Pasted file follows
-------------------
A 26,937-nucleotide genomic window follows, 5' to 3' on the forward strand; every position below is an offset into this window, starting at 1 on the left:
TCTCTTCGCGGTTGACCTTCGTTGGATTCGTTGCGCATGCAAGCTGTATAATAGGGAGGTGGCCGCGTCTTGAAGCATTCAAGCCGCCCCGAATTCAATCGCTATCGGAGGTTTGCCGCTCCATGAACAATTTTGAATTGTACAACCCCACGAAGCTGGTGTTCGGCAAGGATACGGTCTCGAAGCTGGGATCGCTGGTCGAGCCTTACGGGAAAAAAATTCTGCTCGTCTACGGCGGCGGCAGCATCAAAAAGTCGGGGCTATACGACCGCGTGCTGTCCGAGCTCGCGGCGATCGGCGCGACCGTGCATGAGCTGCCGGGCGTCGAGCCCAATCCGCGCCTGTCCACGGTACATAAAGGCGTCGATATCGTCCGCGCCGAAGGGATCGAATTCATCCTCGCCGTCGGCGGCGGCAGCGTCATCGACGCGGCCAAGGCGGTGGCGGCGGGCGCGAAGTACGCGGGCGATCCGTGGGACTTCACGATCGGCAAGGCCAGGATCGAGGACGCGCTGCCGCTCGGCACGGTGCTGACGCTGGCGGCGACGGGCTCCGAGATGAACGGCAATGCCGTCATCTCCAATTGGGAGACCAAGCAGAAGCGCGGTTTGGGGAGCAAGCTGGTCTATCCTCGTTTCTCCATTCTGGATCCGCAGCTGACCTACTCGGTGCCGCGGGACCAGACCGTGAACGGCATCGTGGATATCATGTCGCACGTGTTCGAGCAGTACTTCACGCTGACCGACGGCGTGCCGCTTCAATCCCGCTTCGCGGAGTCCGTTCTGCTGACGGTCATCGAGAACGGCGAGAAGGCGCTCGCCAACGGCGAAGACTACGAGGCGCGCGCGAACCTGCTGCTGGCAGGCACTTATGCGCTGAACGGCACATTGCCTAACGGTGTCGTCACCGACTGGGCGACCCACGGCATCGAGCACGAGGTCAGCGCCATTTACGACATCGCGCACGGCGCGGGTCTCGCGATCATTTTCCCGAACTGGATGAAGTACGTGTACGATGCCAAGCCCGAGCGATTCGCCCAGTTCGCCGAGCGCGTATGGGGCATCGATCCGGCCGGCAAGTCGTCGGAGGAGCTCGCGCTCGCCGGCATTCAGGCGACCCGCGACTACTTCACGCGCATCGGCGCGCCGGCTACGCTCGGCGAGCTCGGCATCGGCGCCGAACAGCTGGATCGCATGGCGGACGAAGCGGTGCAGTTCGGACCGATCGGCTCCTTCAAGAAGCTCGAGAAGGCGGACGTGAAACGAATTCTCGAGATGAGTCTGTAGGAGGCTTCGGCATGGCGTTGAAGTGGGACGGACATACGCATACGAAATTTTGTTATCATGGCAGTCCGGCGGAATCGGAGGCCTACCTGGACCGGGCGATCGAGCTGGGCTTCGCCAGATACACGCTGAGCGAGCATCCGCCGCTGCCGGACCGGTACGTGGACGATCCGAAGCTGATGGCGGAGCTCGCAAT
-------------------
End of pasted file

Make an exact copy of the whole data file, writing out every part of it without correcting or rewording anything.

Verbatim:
A 26,937-nucleotide genomic window follows, 5' to 3' on the forward strand; every position below is an offset into this window, starting at 1 on the left:
TCTCTTCGCGGTTGACCTTCGTTGGATTCGTTGCGCATGCAAGCTGTATAATAGGGAGGTGGCCGCGTCTTGAAGCATTCAAGCCGCCCCGAATTCAATCGCTATCGGAGGTTTGCCGCTCCATGAACAATTTTGAATTGTACAACCCCACGAAGCTGGTGTTCGGCAAGGATACGGTCTCGAAGCTGGGATCGCTGGTCGAGCCTTACGGGAAAAAAATTCTGCTCGTCTACGGCGGCGGCAGCATCAAAAAGTCGGGGCTATACGACCGCGTGCTGTCCGAGCTCGCGGCGATCGGCGCGACCGTGCATGAGCTGCCGGGCGTCGAGCCCAATCCGCGCCTGTCCACGGTACATAAAGGCGTCGATATCGTCCGCGCCGAAGGGATCGAATTCATCCTCGCCGTCGGCGGCGGCAGCGTCATCGACGCGGCCAAGGCGGTGGCGGCGGGCGCGAAGTACGCGGGCGATCCGTGGGACTTCACGATCGGCAAGGCCAGGATCGAGGACGCGCTGCCGCTCGGCACGGTGCTGACGCTGGCGGCGACGGGCTCCGAGATGAACGGCAATGCCGTCATCTCCAATTGGGAGACCAAGCAGAAGCGCGGTTTGGGGAGCAAGCTGGTCTATCCTCGTTTCTCCATTCTGGATCCGCAGCTGACCTACTCGGTGCCGCGGGACCAGACCGTGAACGGCATCGTGGATATCATGTCGCACGTGTTCGAGCAGTACTTCACGCTGACCGACGGCGTGCCGCTTCAATCCCGCTTCGCGGAGTCCGTTCTGCTGACGGTCATCGAGAACGGCGAGAAGGCGCTCGCCAACGGCGAAGACTACGAGGCGCGCGCGAACCTGCTGCTGGCAGGCACTTATGCGCTGAACGGCACATTGCCTAACGGTGTCGTCACCGACTGGGCGACCCACGGCATCGAGCACGAGGTCAGCGCCATTTACGACATCGCGCACGGCGCGGGTCTCGCGATCATTTTCCCGAACTGGATGAAGTACGTGTACGATGCCAAGCCCGAGCGATTCGCCCAGTTCGCCGAGCGCGTATGGGGCATCGATCCGGCCGGCAAGTCGTCGGAGGAGCTCGCGCTCGCCGGCATTCAGGCGACCCGCGACTACTTCACGCGCATCGGCGCGCCGGCTACGCTCGGCGAGCTCGGCATCGGCGCCGAACAGCTGGATCGCATGGCGGACGAAGCGGTGCAGTTCGGACCGATCGGCTCCTTCAAGAAGCTCGAGAAGGCGGACGTGAAACGAATTCTCGAGATGAGTCTGTAGGAGGCTTCGGCATGGCGTTGAAGTGGGACGGACATACGCATACGAAATTTTGTTATCATGGCAGTCCGGCGGAATCGGAGGCCTACCTGGACCGGGCGATCGAGCTGGGCTTCGCCAGATACACGCTGAGCGAGCATCCGCCGCTGCCGGACCGGTACGTGGACGATCCGAAGCTGATGGCGGAGCTCGCAAT